Maria Andriani talks about La Badessa, which was once the largest landholding in Apulia, with conflicting emotions. Maria was born in a nearby agricultural village, but she really grew up at La Badessa, when the estate belonged to the Neapolitan Conte Caracciolo di Forino and his French wife. When Maria arrived just after the war, its immensity so amazed her that she thought it must be a village.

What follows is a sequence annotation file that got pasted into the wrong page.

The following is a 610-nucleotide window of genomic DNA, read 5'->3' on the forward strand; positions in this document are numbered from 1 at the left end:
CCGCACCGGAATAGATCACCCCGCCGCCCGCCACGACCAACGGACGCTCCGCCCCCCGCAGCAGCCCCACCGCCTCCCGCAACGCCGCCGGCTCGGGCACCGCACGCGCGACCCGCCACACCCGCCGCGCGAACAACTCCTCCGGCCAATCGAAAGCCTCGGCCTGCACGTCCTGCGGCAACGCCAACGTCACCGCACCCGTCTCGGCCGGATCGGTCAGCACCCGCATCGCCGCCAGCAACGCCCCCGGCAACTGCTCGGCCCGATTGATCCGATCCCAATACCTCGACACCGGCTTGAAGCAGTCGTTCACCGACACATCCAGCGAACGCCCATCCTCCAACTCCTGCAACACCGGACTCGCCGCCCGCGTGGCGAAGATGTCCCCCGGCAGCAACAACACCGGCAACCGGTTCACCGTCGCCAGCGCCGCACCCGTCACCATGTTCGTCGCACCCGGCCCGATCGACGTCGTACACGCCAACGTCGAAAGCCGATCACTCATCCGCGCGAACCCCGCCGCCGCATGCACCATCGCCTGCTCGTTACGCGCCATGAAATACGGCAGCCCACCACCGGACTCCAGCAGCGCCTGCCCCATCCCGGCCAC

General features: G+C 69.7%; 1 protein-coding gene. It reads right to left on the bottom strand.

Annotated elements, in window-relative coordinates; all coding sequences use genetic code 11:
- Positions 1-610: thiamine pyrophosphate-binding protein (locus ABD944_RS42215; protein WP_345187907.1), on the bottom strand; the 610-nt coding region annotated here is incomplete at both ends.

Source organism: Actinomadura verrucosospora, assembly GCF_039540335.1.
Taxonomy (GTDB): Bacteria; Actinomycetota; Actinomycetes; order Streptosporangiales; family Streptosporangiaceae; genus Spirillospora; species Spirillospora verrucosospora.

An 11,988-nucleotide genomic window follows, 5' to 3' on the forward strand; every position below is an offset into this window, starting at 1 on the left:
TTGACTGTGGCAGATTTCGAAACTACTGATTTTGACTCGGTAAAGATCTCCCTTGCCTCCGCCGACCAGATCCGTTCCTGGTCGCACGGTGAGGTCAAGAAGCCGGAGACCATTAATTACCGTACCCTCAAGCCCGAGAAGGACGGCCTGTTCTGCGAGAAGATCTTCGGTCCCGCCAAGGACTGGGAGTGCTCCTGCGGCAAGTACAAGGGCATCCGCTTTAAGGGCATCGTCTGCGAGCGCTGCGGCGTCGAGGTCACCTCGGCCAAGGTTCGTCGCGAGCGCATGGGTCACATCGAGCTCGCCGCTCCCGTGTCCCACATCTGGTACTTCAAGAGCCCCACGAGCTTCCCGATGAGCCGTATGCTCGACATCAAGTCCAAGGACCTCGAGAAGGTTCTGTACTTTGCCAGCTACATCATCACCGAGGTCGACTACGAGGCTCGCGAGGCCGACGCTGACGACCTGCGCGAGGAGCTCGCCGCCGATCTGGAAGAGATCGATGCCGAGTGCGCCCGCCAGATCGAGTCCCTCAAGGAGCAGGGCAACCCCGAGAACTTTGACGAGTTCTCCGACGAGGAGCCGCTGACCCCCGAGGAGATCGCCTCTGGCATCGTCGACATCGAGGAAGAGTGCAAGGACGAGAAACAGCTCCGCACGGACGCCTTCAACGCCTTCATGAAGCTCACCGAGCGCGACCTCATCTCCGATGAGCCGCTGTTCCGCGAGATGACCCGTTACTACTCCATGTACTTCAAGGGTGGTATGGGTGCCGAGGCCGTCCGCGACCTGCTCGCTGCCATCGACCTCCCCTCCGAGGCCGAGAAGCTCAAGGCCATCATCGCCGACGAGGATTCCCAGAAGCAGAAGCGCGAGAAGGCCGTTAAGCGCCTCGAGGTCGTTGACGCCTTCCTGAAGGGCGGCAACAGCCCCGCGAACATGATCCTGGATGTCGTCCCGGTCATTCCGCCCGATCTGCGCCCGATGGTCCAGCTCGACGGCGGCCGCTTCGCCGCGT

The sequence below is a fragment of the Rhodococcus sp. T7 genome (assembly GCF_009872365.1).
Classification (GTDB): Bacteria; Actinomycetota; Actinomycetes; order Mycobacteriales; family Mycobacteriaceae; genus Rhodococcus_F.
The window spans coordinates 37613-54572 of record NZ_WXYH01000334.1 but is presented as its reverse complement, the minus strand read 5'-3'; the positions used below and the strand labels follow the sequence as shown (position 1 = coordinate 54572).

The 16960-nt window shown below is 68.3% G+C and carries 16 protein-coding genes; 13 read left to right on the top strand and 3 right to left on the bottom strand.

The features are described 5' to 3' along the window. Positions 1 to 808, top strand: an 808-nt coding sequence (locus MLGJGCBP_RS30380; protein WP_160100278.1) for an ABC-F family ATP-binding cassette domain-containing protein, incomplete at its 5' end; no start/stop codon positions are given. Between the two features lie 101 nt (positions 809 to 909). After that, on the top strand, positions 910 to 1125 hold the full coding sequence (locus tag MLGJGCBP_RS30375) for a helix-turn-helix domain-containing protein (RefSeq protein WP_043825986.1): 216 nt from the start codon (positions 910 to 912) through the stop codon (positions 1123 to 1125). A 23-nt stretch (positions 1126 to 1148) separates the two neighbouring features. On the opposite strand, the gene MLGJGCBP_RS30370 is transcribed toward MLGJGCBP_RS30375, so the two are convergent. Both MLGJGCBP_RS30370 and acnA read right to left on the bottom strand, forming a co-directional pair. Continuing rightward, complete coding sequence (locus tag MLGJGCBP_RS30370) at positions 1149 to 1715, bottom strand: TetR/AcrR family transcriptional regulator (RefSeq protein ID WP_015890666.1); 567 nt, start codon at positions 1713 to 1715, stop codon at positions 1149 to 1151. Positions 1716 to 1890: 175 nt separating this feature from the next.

At first Maria came during the day to do the laundry, arriving with her cousin, Nicolino, who brought her on the handlebars of his bicycle, even when the ground was carpeted with snow. Her mother was a laundress who also worked in the fields, her father an invalid with tuberculosis. As soon as they saw that their children were old enough to work, they sent the sons to factories in Germany and Maria and her older sister, although totally untrained, were consigned to La Badessa. It wasn’t long until her sister left to study with the nuns, leaving Maria, a small scrawny girl, on her own. It was the first time she had lived in a room by herself, the first time she had slept in a bed by herself, and the first time she was totally without family, but she was determined to succeed.